Heart Failure, Atrial Fibrillation and Warfarin

Publication Date: 
Sat, 11/01/2014
By: Alere Staff

If you have heart failure or atrial fibrillation, you’re not alone. Heart failure affects 5.1 million Americansand there are between 2.7 and 6.1 million patients with atrial fibrillation.1,2 The reason for the wide range of numbers of patients with atrial fibrillation is that only about 30% of patients with atrial fibrillation have symptoms thus making the condition go widely undiagnosed.

These diseases also have something else in common: Cost.

Together the management of these conditions totals $58 billion per year. Heart failure accounts for $32 billion year to treat while atrial fibrillation draws from the healthcare budget at an annual cost of $26 billion per year.1,2

Since heart failure is affected by environment and lifestyle, it is considered more preventable than atrial fibrillation. Heart failure can be caused by smoking tobacco, eating foods high in fat, cholesterol, and sodium, not getting enough physical activity and obesity.1 Atrial fibrillation (an abnormal rhythm, quivering of the atrium) is far more difficult to predict or determine its cause.

A patient with both heart failure and atrial fibrillation has a higher risk of stroke than a patient with heart failure alone.3A study of mortality at 1 and 3 years in patients treated with warfarin to prevent blood clot development included 195 hospitals (2005-2011) and found that using warfarin to prevent stroke at hospital discharge improved survival at both year 1 and year 3 but hospital readmission remained unchanged.3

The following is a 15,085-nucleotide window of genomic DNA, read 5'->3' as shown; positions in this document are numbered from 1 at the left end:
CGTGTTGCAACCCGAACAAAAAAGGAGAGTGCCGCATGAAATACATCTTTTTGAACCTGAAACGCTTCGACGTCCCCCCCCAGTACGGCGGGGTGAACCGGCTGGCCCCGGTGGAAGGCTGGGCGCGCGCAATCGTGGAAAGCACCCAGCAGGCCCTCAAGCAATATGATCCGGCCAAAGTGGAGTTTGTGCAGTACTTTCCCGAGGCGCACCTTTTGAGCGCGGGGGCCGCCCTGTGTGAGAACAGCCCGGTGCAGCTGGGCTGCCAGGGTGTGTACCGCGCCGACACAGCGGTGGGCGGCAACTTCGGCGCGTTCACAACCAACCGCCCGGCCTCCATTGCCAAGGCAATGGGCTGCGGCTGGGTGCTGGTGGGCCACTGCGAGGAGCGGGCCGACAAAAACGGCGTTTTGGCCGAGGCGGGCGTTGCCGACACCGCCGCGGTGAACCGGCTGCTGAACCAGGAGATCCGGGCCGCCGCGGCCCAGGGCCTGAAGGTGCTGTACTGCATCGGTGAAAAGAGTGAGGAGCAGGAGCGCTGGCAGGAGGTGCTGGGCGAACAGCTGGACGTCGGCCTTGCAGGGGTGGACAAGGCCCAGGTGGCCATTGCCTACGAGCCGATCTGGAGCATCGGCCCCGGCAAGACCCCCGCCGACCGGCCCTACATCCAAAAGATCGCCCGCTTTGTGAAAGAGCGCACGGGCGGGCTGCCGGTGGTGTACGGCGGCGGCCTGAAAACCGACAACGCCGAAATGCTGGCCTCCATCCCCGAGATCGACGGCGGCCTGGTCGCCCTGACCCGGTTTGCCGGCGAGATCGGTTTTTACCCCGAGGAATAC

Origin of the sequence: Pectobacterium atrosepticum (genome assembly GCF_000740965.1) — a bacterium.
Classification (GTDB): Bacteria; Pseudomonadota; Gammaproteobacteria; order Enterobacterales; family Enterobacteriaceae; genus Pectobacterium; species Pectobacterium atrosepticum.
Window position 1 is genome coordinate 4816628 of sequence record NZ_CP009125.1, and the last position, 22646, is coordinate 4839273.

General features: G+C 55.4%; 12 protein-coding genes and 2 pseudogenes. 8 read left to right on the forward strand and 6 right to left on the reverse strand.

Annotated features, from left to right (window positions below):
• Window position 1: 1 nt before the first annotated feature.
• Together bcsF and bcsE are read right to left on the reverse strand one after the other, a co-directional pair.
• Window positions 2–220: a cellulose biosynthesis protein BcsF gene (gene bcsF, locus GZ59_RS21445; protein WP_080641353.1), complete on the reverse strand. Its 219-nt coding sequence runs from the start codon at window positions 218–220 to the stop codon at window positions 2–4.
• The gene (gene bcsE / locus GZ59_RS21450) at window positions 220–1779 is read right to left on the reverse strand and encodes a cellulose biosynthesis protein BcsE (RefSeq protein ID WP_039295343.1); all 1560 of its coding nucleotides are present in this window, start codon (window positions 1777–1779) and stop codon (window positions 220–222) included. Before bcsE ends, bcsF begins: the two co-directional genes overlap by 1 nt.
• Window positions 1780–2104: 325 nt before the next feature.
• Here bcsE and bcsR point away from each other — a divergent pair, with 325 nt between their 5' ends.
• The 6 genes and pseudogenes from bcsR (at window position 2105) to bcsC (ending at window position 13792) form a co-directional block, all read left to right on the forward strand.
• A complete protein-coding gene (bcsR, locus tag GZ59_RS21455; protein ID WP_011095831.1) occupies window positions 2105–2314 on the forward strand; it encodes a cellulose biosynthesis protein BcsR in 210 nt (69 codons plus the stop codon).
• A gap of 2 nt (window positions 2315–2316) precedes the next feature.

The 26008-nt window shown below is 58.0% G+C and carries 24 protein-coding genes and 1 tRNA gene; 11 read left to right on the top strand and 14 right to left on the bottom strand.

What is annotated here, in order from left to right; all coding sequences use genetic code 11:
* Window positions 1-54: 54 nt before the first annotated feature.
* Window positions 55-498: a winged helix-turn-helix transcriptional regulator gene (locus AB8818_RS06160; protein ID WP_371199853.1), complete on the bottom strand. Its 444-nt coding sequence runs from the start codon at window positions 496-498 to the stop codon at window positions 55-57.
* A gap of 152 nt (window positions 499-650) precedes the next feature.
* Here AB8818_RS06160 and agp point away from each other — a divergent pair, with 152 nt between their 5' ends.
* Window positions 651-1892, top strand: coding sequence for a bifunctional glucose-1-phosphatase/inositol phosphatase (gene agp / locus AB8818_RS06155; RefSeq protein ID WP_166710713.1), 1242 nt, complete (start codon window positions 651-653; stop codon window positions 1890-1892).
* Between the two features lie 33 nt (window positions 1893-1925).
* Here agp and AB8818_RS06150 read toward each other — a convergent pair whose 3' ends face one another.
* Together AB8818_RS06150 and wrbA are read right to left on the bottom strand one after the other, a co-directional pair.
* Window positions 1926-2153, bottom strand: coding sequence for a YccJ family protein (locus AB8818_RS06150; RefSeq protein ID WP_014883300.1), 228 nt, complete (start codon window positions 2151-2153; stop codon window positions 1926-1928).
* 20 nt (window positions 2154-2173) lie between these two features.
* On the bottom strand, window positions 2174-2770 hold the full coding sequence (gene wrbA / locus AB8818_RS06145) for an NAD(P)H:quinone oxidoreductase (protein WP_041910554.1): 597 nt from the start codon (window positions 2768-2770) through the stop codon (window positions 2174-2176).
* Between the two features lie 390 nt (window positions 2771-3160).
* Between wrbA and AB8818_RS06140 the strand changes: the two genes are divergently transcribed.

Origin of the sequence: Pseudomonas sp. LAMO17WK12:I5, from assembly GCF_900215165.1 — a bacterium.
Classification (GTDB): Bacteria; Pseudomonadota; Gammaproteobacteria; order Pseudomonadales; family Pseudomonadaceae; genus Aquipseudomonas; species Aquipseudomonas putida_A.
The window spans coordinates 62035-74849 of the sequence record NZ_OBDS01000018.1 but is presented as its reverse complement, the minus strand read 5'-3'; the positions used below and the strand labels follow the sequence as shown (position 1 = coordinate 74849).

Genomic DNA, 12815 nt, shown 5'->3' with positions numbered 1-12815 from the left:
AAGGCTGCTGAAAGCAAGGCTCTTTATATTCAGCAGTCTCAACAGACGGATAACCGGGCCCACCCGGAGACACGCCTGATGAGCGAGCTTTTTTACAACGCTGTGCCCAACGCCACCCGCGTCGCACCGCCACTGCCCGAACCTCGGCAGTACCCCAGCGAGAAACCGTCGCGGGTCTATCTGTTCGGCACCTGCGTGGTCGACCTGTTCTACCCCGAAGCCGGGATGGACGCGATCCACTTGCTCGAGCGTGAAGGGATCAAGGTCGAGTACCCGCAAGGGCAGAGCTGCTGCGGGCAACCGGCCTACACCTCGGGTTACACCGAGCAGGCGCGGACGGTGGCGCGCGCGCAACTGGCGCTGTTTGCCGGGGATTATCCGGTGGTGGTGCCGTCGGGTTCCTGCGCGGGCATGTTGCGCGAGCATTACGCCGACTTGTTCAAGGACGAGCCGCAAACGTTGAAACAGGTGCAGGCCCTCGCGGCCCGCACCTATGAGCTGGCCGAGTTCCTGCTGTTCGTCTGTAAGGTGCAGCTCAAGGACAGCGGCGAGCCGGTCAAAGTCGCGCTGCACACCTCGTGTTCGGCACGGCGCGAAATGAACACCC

The finding suggested that stroke was not a primary cause of readmission for patients taking warfarin with heart failure and atrial fibrillation. Other heart conditions led patients to be readmitted.

Medicare and most commercial insurance providers reimburse patients with atrial fibrillation for up to weekly INR self-testing.4 Weekly self-testing has been shown to improve patient safety and reduce adverse events which commonly result in hospital admission.5



1. 2014. Retrieved October 20, 2014 from web site: http://www.cdc.gov/dhdsp/data_statistics/fact_sheets/fs_heart_failure.htm

2. 2014. Retrieved October 20, 2014 from web site: http://circ.ahajournals.org/content/early/2014/04/10/CIR.0000000000000041

3. 2014. Retrieved October 20, 2014 from web site: http://circoutcomes.ahajournals.org/content/7/5/670.full

4. Center for Medicare and Medicaid Services. (2008). Decision Memo for Prothrombin Time (INR) Monitor for Home Anticoagulation Management  (CAG-00087R) [Memorandum]. Baltimore, MD.

5. Am J Manag Care. 2014;20(3):202-209